Iron(III) chloride adopts the BI3 structure, which features octahedral Fe(III) centres interconnected by two-coordinate chloride ligands.
Preparation and production
Anhydrous iron(III) chloride may be prepared by union of the elements:
Solutions of iron(III) chloride are produced industrially both from iron and from ore, in a closed-loop process.
- Dissolving pure iron in a solution of iron(III) chloride
Fe(s) + 2 FeCl3(aq) → 3 FeCl2(aq)
- Dissolving iron ore in hydrochloric acid
Fe3O4(s) + 8 HCl(aq) → FeCl2(aq) + 2 FeCl3(aq) + 4 H2O
- Upgrading the iron(II) chloride with chlorine
2 FeCl2(aq) + Cl2(g) → 2 FeCl3(aq)
Alternatively, iron(II) chloride can be oxidised with sulfur dioxide:
- 32 FeCl2 + 8 SO2 + 32 HCl → 32 FeCl3 + S8 + 16 H2O
Hydrated iron(III) chloride can be converted to the anhydrous salt by heating with thionyl chloride. The hydrate cannot be converted to anhydrous iron(III) chloride by only heat, as instead HCl is evolved and iron oxychloride forms.
In industrial application, iron(III) chloride is used in sewage treatment and drinking water production, where FeCl3 in slightly basic water reacts with the hydroxide ion to form a floc of iron(III) hydroxide, or more correctly formulated as FeO(OH)-, that can remove suspended materials.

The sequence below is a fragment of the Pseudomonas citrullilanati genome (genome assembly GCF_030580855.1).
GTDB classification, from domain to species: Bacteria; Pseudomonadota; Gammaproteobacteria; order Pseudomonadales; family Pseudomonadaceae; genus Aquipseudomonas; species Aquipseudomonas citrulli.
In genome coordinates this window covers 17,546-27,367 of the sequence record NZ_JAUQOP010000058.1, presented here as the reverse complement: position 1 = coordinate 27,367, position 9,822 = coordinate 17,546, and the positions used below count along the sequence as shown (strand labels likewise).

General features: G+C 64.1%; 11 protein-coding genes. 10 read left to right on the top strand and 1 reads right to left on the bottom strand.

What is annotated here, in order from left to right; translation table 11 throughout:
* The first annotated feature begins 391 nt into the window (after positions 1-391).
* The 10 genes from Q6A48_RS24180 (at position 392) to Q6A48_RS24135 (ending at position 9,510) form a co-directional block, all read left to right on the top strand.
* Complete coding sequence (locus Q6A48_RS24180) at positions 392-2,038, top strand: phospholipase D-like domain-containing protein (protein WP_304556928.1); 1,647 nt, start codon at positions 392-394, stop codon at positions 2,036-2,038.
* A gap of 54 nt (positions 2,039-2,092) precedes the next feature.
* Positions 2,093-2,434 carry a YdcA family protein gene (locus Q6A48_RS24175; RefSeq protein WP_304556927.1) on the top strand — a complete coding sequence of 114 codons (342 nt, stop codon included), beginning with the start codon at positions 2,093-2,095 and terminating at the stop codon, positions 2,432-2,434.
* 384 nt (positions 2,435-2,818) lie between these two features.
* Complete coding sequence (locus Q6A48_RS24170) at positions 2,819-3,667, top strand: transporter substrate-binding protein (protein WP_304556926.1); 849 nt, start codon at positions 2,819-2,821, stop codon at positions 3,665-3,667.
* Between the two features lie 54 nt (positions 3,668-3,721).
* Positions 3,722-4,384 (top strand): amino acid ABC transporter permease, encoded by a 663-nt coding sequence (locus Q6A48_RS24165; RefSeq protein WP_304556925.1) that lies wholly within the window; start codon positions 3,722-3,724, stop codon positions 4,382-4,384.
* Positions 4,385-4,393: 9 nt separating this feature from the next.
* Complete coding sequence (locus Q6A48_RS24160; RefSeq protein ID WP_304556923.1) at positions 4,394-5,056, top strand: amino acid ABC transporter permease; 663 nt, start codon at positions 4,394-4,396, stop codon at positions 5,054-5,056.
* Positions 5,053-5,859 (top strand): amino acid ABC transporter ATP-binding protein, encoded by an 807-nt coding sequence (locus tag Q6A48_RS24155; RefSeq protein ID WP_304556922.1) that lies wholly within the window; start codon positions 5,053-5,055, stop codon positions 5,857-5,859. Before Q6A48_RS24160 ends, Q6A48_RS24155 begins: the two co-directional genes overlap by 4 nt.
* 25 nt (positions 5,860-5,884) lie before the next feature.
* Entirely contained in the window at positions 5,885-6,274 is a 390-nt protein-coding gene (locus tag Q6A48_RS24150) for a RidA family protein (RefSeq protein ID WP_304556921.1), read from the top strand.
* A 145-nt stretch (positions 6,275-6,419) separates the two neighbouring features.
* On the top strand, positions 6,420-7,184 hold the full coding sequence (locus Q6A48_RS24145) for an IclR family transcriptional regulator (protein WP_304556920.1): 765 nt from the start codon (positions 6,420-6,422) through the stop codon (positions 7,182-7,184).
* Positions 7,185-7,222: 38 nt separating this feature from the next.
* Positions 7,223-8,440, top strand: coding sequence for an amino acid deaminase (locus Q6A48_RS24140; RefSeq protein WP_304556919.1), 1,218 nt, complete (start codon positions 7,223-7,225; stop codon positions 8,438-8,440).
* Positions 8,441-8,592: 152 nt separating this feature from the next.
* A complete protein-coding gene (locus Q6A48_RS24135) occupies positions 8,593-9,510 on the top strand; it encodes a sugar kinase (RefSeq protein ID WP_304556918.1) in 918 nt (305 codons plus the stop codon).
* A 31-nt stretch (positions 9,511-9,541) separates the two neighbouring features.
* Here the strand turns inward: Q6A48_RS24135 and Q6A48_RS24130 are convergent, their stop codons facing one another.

- Fe3+ + 4 OH- → Fe(OH)4- → FeO(OH)2-.H2O
- FeCl3 + Cu → FeCl2 + CuCl
- FeCl3 + CuCl → FeCl2 + CuCl2
Iron(III) chloride is used as catalyst for the reaction of ethylene with chlorine, forming ethylene dichloride (1,2-dichloroethane), an important commodity chemical, which is mainly used for the industrial production of vinyl chloride, the monomer for making PVC.
- H2C=CH2 + Cl2 → ClCH2CH2Cl
In the laboratory iron(III) chloride is commonly employed as a Lewis acid for catalysing reactions such as chlorination of aromatic compounds and Friedel-Crafts reaction of aromatics. It is less powerful than aluminium chloride, but in some cases this mildness leads to higher yields, for example in the alkylation of benzene:
The "ferric chloride test" is a traditional colorimetric test for phenols, which uses a 1% iron(III) chloride solution that has been neutralised with sodium hydroxide until a slight precipitate of FeO(OH) is formed. The mixture is filtered before use. The organic substance is dissolved in water, methanol or ethanol, then the neutralised iron(III) chloride solution is added—a transient or permanent coloration (usually purple, green or blue) indicates the presence of a phenol or enol.